I love surprising Jackson with food. I don’t know if he enjoys it as much as I do but whatever, I’m not stopping. He’s very used to me deciding on a whim “I must make *insert random recipe here* and I must make it NAO!”. This particular impulsive need came from stumbling upon a simple homemade soft pretzel recipe on the interwebs.
I had an urge to make something different.. something delicious, salty, amazing. I decided to try my hand(s) at making pretzels at home. I was pumped. I kept it a secret from Jackson until I started twisting the pretzel shape… what I was making suddenly became obvious… my cover was blown.
We live in a box with one wall so the kitchen is the lounge room which is also the office, guest room and dining room which means no cooking secrets.
There was no where to hide my pretzel twisting activities but he was very surprised none the less with un baked raw pretzel dough. I could only imagine how happy we would both be when the (cooked) pretzels came out of the oven, golden brown and warm with big Maldon sea salt flakes a top and 2 lrg cans of German beer, plz thx.
The process itself was quite straight forward and although there was 1 hr+ of rising time for the dough (45 minutes at the start and another 30 odd once twisted), I managed to cook another recipe and fluff about whilst waiting. I did have to pay careful attention to the recipe but I followed t to a T and it couldn’t have worked out better!
Mix warm water, sugar and yeast in a glass and set aside for 5 minutes to foam. When foamy pour into a well and mix into a dough. Knead on a lightly floured surface until dough is silky (about 8 minutes – see pictures above). Let dough sit in warm spot for 45 minutes to rise. Break dough into 8 separate pieces and twist pretzels. Lay pretzels on a baking tray and set aside to rise for another 30 minutes. Drop the pretzels into boiling water with some baking soda for 3-4 minutes, flipping once and them remove back to a lightly oiled baking tray. Glaze, season and in the oven. See not too bad!
I religiously followed Joy the Baker’s “How to make soft pretzels” which I have featured below. The recipe works out a charm, and as she says…
Flour, yeast, sugar, salt and water. That’s all you need to make pretzels.
Oh! Time… You’ll need some time too.
The pretzel shape making was a little fiddly to master at first but with a small amount of patience I was creating a pretty decent pretzel shape. I followed this video which has a really simple folding instructions.
I don’t know how traditional pickles technically are but they were invited to this pretzel party because pickles are delicious. Hand up if you’re in the pickle club? *furiously waves hands*
There was nothing better then pulling these big salty warm crunchy-on-the-outside and soft-in-the-inside pretzels out of the oven, sharing them with Jackson with themed condiments and reminiscing on our time doing the exact same thing on the other side of the world.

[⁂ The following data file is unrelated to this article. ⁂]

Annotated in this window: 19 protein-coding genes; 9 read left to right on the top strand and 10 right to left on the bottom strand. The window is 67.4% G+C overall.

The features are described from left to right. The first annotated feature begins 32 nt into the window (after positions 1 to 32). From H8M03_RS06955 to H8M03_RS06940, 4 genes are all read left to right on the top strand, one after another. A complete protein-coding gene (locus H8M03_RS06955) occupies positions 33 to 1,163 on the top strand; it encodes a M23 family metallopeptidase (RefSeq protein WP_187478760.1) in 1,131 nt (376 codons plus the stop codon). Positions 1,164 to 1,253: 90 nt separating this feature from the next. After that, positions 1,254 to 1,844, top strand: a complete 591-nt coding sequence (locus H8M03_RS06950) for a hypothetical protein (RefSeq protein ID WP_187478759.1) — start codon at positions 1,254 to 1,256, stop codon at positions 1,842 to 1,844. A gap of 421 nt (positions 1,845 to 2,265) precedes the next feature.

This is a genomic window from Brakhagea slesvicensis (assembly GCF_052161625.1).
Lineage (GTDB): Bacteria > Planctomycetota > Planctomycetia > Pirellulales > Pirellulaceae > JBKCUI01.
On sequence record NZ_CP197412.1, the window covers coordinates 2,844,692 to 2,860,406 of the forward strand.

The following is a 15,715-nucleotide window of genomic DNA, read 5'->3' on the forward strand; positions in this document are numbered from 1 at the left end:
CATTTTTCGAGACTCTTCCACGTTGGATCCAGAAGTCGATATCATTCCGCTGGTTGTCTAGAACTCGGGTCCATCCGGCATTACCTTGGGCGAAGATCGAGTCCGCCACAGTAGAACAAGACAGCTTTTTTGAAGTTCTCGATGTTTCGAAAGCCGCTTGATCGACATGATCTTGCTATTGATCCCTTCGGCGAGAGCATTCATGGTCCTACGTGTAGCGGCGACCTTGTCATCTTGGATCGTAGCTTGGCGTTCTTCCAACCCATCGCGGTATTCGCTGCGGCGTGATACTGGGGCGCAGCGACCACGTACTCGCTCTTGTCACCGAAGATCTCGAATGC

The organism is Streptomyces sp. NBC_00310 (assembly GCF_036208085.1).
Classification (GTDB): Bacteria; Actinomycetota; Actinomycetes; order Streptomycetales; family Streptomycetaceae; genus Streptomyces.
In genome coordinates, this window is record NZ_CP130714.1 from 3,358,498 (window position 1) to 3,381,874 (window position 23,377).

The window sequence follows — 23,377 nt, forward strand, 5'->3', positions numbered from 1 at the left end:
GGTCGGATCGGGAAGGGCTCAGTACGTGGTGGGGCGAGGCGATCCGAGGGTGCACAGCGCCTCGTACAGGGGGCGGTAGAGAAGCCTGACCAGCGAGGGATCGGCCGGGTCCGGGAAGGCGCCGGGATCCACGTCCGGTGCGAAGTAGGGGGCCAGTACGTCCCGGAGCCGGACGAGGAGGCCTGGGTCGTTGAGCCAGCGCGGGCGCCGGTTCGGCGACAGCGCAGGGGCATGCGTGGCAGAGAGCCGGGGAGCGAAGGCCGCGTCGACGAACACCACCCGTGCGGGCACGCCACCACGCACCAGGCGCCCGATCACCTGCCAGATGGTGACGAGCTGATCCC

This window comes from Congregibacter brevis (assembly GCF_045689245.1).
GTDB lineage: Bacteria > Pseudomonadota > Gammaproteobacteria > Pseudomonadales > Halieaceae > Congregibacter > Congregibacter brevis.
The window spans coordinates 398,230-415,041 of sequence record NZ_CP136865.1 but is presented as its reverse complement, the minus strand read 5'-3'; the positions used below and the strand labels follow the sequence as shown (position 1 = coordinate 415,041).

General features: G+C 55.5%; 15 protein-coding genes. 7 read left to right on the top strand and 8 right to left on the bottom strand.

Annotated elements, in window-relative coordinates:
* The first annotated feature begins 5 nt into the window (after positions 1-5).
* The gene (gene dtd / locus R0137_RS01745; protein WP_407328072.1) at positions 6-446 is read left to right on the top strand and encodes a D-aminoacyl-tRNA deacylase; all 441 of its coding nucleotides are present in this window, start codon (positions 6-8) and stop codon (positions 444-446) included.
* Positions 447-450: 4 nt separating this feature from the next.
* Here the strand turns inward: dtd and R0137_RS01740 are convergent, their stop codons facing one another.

Have you made pretzels or any other exciting adventures lately? Tell me in the comments below.. I could honestly chat about food all day!
Have a wonderful day, Bec xxx
- 1 tablespoon sugar
- 1 (7gm) package active dry yeast (2 & 1/2 teaspoons)
- 3 & 3/4 cups all-purpose flour
- 1 large egg, lightly beaten
- 2 teaspoons sea salt, seasoning and sesame seeds
- 1 & 1/2 cups warm water
- 2 heaped tablespoons baking soda (add it to the boiling water just before throwing in the pretzel dough!)
- Stir together sugar, yeast, and 1 1/2 cups lukewarm water (105 to 110°F) in a glass measuring cup, then let stand until foamy, about 5 minutes. (If mixture doesn’t foam, discard and start over with new yeast.)
- Whisk together 3 & 1/2 cups flour and 1 tablespoon table salt in a large bowl. Add yeast mixture and stir with a wooden spoon until it forms a dough. Dust work surface with 1 tablespoon flour, then turn out dough and knead, gradually dusting with just enough additional flour to make a smooth sticky dough, about 8 minutes. (Dough needs to be somewhat sticky to facilitate rolling and forming into pretzels).
- Return dough to bowl and cover bowl tightly with plastic wrap, then let dough rise in a draft-free place at warm room temperature until doubled in bulk, about 45 minutes. Turn out dough onto a clean work surface and cut into 8 equal pieces. Using your palms, roll 1 piece back and forth on a clean dry work surface into a rope about 24 inches long. If dough sticks to your hands, lightly dust them with flour. Twist dough into a pretzel shape. (Dough will retract as you form the pretzel.)
- Transfer pretzel with your hands to an oiled baking sheet and form 7 more pretzels in same manner with remaining dough, spacing them 1 1/2 inches apart.
- Let pretzels stand, uncovered, about 20 minutes. Meanwhile, put oven rack in upper third of oven and preheat oven to 220 deg cel/425°F.
- Bring a wide large pot of water to a boil. Once boiling, add heaping tablespoon of baking soda. The baking soda will help the pretzels brown.
- Using both hands, carefully add 2 (maybe 3) pretzels, 1 at a time, to boiling water and cook, turning over once with tongs, until pretzels are puffed and shape is set, about 3 minutes. Transfer parboiled pretzels to a rack to cool. Repeat with remaining 5 pretzels in 2 batches.
- Line baking sheet with parchment paper and oil paper, then arrange pretzels on sheet. Brush pretzels lightly with some of egg and sprinkle with pretzel salt and/or sesame seeds.
- Bake until golden brown and lightly crusted, about 35 minutes. Cool 15 minutes, then serve warm.
- Dough can be mixed and kneaded in a standing electric mixer fitted with dough hook.
- Pretzels are best the day they are made. (When they are kept overnight, salt may dissolve.)
- You can also roll the dough into balls and make pretzel rolls aka bretzels!